Dear Messrs. Trudeau and Morneau:
So, small businesses.
Almost 12 years ago, I started one. It was quite a thing.
Before that, I’d been special assistant to Jean Chretien on Parliament Hill. I’d been a partner at a Bay Street law firm. I’d been a vice-president at a Vancouver ad agency. I’d been a reporter at a couple newspapers.
All of those places couldn’t have been more different. But they all had one thing in common: in every one, I worked for someone else.
My bosses (that Chretien guy in particular) were mostly terrific. They were good to me.
But I wanted to go out on my own. I wanted to see if I could take what I’d learned – as a journalist and working for Chretien, in particular – and do something that was different than what everyone else was doing. A war room for hire: that’s what I wanted to do.
So I did. Developed a business plan, lined up as many clients as I could, hired a few young people, found some space and got a loan to cover payroll until we got on our feet. I called it the Daisy Group, after the famous ad from the 1964 presidential campaign.
There’s nothing quite like laying awake at night, wondering if you’ve made the biggest mistake of your life, if you’ve put your four kids in jeopardy by starting a small business. And then there’s nothing like that first morning, either – for us, May 1, 2006 – when you open the doors for the first time and a client walks in.
Anyway, we made it work. We made it into a success. I owe it to some amazing clients, and to some amazing young people who worked for me and with me. I learned from them and I hope they learned something from me.
And we’re still here. Still have clients, still have amazing young people working with us. It’s corny but I’m pretty proud of that. I’m proud that I made something and then made it better with the help of others (my wife Lisa in particular).
I’m not going to lecture you about why your changes to the rules governing small businesses are an unmitigated disaster. You’ve already received an earful from Liberal MPs, who told you at the Kelowna retreat – and who told the media, on the record and in no uncertain terms – that you’re making a mistake.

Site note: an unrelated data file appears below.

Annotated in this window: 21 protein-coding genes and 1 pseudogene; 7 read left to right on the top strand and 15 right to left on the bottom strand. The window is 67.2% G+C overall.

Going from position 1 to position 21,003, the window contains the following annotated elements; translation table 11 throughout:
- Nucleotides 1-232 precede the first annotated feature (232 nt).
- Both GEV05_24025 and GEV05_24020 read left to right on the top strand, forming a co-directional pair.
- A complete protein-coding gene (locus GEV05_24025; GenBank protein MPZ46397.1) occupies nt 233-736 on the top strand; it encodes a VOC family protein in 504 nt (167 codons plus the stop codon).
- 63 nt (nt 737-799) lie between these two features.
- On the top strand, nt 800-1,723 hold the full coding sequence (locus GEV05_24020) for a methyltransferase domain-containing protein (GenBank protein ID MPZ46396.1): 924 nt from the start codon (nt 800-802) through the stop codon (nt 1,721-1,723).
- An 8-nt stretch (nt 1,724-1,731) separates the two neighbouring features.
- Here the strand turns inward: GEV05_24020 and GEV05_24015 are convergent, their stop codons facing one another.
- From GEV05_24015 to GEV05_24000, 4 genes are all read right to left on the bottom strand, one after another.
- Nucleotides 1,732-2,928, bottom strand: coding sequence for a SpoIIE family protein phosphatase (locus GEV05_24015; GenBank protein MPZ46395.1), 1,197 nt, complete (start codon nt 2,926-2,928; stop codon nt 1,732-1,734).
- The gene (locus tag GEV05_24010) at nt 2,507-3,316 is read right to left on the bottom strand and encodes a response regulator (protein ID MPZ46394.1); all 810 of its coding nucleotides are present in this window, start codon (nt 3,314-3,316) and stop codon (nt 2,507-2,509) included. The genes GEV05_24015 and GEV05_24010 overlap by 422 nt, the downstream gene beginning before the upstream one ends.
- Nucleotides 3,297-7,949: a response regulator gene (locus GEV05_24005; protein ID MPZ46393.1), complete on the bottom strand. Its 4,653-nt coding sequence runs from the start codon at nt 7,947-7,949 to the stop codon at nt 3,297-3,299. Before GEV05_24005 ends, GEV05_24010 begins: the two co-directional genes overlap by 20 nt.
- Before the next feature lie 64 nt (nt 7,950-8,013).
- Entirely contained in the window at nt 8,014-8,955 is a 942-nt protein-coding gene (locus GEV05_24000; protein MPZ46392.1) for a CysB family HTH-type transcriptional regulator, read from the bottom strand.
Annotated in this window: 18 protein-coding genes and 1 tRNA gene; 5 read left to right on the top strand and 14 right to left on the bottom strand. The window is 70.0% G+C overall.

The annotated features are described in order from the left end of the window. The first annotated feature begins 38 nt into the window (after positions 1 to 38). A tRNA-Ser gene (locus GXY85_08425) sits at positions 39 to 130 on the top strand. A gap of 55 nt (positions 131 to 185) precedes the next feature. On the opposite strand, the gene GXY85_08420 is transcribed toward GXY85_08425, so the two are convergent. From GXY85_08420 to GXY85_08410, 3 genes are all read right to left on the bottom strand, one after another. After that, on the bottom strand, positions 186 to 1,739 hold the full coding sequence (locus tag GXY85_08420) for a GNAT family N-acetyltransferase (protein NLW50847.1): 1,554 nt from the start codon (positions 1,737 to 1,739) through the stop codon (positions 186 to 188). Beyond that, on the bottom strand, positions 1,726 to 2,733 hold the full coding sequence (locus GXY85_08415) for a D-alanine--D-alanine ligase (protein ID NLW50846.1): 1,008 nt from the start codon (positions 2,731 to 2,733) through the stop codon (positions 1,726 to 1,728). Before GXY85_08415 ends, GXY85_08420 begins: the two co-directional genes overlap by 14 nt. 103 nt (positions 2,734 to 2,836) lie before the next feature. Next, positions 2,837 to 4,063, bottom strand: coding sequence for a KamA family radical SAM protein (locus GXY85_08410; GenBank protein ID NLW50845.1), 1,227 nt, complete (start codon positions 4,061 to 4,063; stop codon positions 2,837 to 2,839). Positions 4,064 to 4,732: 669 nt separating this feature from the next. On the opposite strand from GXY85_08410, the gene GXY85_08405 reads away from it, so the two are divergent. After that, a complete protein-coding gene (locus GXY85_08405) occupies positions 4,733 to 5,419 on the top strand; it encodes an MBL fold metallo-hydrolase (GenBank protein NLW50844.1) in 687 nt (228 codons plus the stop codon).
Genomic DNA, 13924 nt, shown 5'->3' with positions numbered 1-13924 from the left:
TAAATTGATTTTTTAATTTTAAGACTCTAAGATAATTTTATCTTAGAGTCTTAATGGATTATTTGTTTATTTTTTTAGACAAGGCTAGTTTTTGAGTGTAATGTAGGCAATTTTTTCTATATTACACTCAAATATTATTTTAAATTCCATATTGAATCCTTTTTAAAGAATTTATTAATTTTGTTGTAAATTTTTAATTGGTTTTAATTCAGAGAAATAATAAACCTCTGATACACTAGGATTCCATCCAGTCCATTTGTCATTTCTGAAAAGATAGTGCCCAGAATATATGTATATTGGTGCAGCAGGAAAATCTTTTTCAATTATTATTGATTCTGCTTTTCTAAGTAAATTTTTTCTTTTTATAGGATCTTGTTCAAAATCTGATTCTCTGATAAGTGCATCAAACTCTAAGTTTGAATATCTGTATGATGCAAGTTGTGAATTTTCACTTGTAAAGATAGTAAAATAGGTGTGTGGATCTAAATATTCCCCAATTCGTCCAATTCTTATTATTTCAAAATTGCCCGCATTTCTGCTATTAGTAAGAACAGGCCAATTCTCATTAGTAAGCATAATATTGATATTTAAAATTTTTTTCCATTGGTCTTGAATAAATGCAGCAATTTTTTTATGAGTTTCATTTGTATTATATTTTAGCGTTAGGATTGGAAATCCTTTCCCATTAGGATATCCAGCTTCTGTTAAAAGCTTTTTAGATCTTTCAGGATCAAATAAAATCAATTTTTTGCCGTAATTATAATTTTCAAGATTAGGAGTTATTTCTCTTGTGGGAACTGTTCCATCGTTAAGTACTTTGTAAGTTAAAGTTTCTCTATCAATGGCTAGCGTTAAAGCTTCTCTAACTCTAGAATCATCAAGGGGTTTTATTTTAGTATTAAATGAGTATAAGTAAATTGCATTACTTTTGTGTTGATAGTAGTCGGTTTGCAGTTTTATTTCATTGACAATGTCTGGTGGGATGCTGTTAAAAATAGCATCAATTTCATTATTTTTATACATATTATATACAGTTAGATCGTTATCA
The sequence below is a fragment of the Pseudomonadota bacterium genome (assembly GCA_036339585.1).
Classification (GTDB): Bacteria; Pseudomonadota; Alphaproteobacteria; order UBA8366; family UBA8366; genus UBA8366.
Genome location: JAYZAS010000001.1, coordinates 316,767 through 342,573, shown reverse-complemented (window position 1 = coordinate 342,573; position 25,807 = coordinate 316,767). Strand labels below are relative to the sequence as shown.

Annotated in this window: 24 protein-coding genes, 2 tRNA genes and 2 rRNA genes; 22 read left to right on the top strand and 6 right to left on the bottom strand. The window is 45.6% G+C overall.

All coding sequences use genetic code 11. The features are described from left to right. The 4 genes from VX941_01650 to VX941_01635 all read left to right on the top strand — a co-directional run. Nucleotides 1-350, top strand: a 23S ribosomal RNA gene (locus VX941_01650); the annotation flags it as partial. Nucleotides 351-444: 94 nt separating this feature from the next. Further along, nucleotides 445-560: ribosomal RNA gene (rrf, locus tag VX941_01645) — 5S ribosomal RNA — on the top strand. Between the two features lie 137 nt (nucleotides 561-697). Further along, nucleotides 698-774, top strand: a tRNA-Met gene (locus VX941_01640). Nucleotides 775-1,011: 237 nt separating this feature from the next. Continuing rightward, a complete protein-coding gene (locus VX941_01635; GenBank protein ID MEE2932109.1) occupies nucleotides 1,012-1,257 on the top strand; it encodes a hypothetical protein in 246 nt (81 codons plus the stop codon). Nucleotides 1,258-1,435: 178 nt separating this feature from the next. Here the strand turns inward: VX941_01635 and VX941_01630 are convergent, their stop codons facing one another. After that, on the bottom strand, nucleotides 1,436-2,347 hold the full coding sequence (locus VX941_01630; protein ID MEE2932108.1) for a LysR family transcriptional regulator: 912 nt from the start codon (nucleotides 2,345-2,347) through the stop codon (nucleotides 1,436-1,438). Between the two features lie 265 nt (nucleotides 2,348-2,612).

Your plan to prevent us from hiring our kids and lessening our taxes a bit? I’ve employed most of our kids as summer students. It’s helped me and it’s helped them. But you want to make the meagre benefits that flow from that illegal. It’s like you’re saying we small business owners – the family who runs the convenience store down the street or the restaurant you guys go to – are somehow akin to crooks, hiding untold millions in a Caribbean tax haven.
Also a mistake is what you want to do with so-called passive income. That’s the money that a small business makes, that small business owners like me want to leave in the business. I’m still going to pay tax at a high rate if I use that extra income as a dividend or something, later on. For reasons that are beyond my understanding, however, the tall foreheads at the Department of Finance think it’s illegitimate that small businesses would want to keep income invested in the business – to, you know, grow it and hire more people.
A third area of controversy, in which some owners convert what would have been taxed as salary or dividends into capital gains, shouldn’t be. On that one, I think you’re probably right. I know some doctors and lawyers are upset about you taking away those sorts of tax planning measures, but I’m not one of them. That kind of thing favours professionals who already earn big bucks and that isn’t terribly fair to others.
But the main problem isn’t quite so much one tax measure or another. It isn’t the policies, per se.
It’s the way you’re handling this. Small business folks like me, various experts, the Conservatives, the New Democrats and even your own MPs are telling you that you’re making a mistake. And, despite that, you insist you’re still going ahead.
No changes, no compromise, no acknowledgement that you might be wrong on a couple things. One of your backbench supporters even likened those of us who are worried to Marie Antoinette, eating cake and living in gated communities. He deserves to be kicked out for that.
I’m a small business owner. Some nights, I still lay awake way for hours, worrying about payroll, worrying about losing some business. You two, where you work? I don’t think you ever have. But worry you should, fellas.
This small business thing? It’s big.
Troy Media columnist Warren Kinsella is a Canadian journalist, political adviser and commentator.
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